We are not tax specialists and would always advise you to take advice from a qualified professional, but we do know that the first 25% taken from your pension pot is tax-free. After that, you will be taxed at your normal rate for any further withdrawals. And if you’re taking income from various sources (e.g. your pension, benefits etc.), there’s a chance you could be pushed into the higher tax bracket.
These tax rules could have a big impact on the right pension option for you. So be sure to keep them in mind when making your decision and work out exactly how much your savings will be affected and take professional advice if you can.
Step 5 – Consider your investments
The next step is to think about how your savings are invested.
Where are they invested right now? Are you happy with the level of risk that you’re taking? If not, what would be a better alternative for you? Do you have any other forms of income to rely on?
Again, it’s important to consider your desired retirement lifestyle. You need to be sure that how your money is invested aligns with what you want to do in the future. And to avoid any financial difficulties, establish a level of risk that is appropriate for you and your circumstances.
Step 6 – Think about what will happen when you die
Although you may not want to think so far ahead, you need to consider what will happen to your savings when you die – and whether you’d like to leave some money behind for your dependants.
Whilst DB pension schemes typically offer a regular income for dependants after you’re gone, any money left in a DC scheme will be paid in full to your beneficiaries. If you die before the age of 75, this payment is tax-free. If you die after 75, the funds are taxed at the beneficiaries’ normal rate.
This distinction could influence both which pension route you take and how much money you choose to drawdown. And the choice often comes down to family circumstances and preference.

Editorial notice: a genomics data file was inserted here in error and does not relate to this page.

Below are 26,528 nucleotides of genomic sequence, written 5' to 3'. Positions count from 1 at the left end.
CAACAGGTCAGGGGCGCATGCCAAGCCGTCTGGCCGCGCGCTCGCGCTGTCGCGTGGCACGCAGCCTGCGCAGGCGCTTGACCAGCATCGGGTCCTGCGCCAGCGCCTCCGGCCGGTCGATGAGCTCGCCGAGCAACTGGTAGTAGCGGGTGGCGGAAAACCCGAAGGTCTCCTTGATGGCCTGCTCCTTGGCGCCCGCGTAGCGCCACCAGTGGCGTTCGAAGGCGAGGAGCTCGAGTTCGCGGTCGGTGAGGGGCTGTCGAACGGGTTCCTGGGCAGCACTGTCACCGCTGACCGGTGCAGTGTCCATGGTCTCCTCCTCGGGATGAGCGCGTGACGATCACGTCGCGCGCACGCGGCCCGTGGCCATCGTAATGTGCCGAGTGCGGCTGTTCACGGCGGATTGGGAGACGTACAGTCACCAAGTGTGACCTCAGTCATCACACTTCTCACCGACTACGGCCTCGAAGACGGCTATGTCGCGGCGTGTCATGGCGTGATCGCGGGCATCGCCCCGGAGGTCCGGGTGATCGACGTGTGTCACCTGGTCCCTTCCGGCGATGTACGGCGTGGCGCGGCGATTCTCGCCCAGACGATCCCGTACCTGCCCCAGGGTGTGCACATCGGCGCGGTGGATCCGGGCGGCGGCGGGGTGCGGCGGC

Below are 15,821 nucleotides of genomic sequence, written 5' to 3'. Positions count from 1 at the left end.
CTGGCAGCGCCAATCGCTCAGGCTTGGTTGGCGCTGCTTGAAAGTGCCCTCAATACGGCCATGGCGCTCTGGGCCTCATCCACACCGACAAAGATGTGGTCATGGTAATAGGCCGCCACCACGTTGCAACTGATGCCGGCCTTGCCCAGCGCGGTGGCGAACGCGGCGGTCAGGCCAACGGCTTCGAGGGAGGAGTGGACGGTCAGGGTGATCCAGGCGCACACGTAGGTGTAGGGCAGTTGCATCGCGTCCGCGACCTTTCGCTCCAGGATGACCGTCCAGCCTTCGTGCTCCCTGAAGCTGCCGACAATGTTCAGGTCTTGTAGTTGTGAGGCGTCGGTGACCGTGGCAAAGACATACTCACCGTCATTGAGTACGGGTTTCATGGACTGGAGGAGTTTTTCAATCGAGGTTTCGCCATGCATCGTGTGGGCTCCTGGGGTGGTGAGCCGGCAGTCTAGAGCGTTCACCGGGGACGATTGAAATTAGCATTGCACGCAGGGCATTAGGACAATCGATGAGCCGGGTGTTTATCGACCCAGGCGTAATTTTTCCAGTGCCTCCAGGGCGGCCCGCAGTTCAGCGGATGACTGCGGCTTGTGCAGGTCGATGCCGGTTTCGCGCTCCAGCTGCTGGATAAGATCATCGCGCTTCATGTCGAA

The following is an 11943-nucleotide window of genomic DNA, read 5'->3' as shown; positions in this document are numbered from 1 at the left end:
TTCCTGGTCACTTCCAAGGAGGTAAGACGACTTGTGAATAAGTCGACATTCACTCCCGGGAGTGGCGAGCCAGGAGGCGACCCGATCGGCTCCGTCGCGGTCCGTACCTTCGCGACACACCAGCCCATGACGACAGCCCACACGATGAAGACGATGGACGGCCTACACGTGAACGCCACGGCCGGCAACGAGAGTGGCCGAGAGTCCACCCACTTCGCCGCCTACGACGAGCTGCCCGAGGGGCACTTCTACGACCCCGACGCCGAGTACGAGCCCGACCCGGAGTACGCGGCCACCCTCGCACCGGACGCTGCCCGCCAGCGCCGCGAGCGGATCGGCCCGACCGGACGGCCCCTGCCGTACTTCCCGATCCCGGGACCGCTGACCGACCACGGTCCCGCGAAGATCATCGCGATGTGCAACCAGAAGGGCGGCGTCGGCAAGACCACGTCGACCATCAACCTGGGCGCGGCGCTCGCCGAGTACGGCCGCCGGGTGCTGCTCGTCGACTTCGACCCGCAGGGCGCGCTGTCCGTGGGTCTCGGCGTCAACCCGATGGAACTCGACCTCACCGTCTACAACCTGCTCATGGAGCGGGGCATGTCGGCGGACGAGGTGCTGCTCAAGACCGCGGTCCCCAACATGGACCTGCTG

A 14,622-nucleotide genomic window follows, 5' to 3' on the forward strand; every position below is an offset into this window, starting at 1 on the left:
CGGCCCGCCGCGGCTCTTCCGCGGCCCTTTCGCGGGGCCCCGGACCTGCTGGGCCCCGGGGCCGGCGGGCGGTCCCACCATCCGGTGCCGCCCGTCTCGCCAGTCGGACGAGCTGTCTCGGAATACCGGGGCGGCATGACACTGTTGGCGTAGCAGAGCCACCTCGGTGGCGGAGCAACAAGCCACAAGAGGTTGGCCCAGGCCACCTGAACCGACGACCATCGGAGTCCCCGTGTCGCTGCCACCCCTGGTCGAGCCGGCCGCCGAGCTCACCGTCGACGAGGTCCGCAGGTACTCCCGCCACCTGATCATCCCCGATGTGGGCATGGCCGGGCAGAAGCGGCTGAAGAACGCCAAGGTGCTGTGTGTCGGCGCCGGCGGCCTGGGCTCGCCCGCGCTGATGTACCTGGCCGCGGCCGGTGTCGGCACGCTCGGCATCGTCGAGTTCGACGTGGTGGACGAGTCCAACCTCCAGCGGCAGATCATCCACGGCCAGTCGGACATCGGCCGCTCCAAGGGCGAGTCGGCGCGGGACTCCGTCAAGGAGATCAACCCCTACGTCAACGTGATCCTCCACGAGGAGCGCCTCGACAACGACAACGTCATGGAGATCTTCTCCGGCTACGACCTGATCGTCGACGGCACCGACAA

Navigate pension freedoms with caution
Choosing what to do with your pension savings is a huge, complex decision – especially now there are so many options available to you. Which is why, you must do your research thoroughly, seek the advice that you’re entitled to and think carefully about how you’d like to proceed. These decisions can be impossible to undo and will have a significant impact on your financial future.
Unfortunately, due to the confusion surrounding pension freedom – over the last five years – lots of people have fallen victim to pension mis-selling and pension freedom scams. And if this applies to you, you could be entitled to compensation. Claims can be made in numerous ways.
For example, you can do it for free via the Financial Ombudsman, the Pensions Ombudsman, or the Financial Services Compensation Scheme (FSCS). Claims can also be made directly to the person to whom your claim relates or, if you have it, via your personal insurance for mis-selling.
Another option is to contact a claims management company, such as Money and Me Claims.
We have unparalleled knowledge of the pension freedom rules and have worked on countless ‘mis-advised pension freedom’ cases in the past with great success. By applying our knowledge and experience, we can both offer guidance on your eligibility to claim and take care of the entire claims process on your behalf.